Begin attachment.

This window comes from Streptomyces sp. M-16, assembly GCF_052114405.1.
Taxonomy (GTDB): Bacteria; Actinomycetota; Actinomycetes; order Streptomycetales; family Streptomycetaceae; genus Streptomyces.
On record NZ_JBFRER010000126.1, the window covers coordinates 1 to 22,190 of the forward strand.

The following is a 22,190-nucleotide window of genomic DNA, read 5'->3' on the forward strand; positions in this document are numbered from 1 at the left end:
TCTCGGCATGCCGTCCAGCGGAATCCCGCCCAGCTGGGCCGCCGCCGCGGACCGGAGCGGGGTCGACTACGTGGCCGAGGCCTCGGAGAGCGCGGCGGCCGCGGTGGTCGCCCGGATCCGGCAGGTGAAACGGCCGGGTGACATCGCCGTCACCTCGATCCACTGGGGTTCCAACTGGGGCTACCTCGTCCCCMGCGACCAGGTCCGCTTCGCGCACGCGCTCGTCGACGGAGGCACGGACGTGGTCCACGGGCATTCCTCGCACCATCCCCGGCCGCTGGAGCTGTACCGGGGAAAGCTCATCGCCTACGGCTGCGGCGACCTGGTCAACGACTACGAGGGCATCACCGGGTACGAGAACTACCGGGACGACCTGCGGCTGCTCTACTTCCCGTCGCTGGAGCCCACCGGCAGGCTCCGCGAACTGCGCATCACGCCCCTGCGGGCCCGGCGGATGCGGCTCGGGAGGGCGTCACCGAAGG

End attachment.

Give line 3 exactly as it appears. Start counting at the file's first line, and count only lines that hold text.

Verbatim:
On record NZ_JBFRER010000126.1, the window covers coordinates 1 to 22,190 of the forward strand.